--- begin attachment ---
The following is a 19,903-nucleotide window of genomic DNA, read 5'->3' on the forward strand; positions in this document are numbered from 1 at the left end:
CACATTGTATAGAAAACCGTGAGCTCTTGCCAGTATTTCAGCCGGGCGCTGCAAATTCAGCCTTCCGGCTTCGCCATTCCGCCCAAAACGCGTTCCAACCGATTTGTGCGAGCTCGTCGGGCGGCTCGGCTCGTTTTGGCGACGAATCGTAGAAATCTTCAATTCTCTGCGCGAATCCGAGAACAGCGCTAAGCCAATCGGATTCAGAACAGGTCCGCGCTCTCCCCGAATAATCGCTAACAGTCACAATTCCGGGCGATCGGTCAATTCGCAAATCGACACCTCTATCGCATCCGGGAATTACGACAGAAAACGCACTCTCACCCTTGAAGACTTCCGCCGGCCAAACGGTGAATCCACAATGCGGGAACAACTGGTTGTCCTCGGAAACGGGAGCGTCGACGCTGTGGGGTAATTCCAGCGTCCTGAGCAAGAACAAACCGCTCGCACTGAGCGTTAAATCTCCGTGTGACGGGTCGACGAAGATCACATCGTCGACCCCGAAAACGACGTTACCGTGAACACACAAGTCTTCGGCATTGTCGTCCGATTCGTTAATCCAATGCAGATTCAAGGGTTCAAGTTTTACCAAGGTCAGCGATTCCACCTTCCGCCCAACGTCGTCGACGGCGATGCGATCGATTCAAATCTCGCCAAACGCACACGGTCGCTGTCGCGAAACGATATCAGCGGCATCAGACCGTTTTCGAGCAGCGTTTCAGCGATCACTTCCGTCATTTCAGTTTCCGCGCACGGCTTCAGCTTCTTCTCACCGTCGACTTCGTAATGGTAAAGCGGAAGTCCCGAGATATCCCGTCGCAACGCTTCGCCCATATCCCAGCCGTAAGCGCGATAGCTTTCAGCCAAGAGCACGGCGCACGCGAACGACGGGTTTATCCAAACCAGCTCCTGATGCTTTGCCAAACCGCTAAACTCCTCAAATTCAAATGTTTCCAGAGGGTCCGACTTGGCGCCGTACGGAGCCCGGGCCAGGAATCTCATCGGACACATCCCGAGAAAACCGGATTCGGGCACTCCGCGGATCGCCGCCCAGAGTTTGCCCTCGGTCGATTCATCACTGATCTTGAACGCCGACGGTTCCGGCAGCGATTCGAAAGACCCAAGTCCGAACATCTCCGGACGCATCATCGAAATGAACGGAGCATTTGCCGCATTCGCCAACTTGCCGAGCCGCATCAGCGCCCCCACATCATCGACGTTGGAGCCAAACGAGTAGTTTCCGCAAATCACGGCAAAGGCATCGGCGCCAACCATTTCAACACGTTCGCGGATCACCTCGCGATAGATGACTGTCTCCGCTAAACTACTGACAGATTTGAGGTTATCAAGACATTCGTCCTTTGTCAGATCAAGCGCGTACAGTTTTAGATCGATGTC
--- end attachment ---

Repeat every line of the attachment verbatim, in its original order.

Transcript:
The following is a 19,903-nucleotide window of genomic DNA, read 5'->3' on the forward strand; positions in this document are numbered from 1 at the left end:
CACATTGTATAGAAAACCGTGAGCTCTTGCCAGTATTTCAGCCGGGCGCTGCAAATTCAGCCTTCCGGCTTCGCCATTCCGCCCAAAACGCGTTCCAACCGATTTGTGCGAGCTCGTCGGGCGGCTCGGCTCGTTTTGGCGACGAATCGTAGAAATCTTCAATTCTCTGCGCGAATCCGAGAACAGCGCTAAGCCAATCGGATTCAGAACAGGTCCGCGCTCTCCCCGAATAATCGCTAACAGTCACAATTCCGGGCGATCGGTCAATTCGCAAATCGACACCTCTATCGCATCCGGGAATTACGACAGAAAACGCACTCTCACCCTTGAAGACTTCCGCCGGCCAAACGGTGAATCCACAATGCGGGAACAACTGGTTGTCCTCGGAAACGGGAGCGTCGACGCTGTGGGGTAATTCCAGCGTCCTGAGCAAGAACAAACCGCTCGCACTGAGCGTTAAATCTCCGTGTGACGGGTCGACGAAGATCACATCGTCGACCCCGAAAACGACGTTACCGTGAACACACAAGTCTTCGGCATTGTCGTCCGATTCGTTAATCCAATGCAGATTCAAGGGTTCAAGTTTTACCAAGGTCAGCGATTCCACCTTCCGCCCAACGTCGTCGACGGCGATGCGATCGATTCAAATCTCGCCAAACGCACACGGTCGCTGTCGCGAAACGATATCAGCGGCATCAGACCGTTTTCGAGCAGCGTTTCAGCGATCACTTCCGTCATTTCAGTTTCCGCGCACGGCTTCAGCTTCTTCTCACCGTCGACTTCGTAATGGTAAAGCGGAAGTCCCGAGATATCCCGTCGCAACGCTTCGCCCATATCCCAGCCGTAAGCGCGATAGCTTTCAGCCAAGAGCACGGCGCACGCGAACGACGGGTTTATCCAAACCAGCTCCTGATGCTTTGCCAAACCGCTAAACTCCTCAAATTCAAATGTTTCCAGAGGGTCCGACTTGGCGCCGTACGGAGCCCGGGCCAGGAATCTCATCGGACACATCCCGAGAAAACCGGATTCGGGCACTCCGCGGATCGCCGCCCAGAGTTTGCCCTCGGTCGATTCATCACTGATCTTGAACGCCGACGGTTCCGGCAGCGATTCGAAAGACCCAAGTCCGAACATCTCCGGACGCATCATCGAAATGAACGGAGCATTTGCCGCATTCGCCAACTTGCCGAGCCGCATCAGCGCCCCCACATCATCGACGTTGGAGCCAAACGAGTAGTTTCCGCAAATCACGGCAAAGGCATCGGCGCCAACCATTTCAACACGTTCGCGGATCACCTCGCGATAGATGACTGTCTCCGCTAAACTACTGACAGATTTGAGGTTATCAAGACATTCGTCCTTTGTCAGATCAAGCGCGTACAGTTTTAGATCGATGTC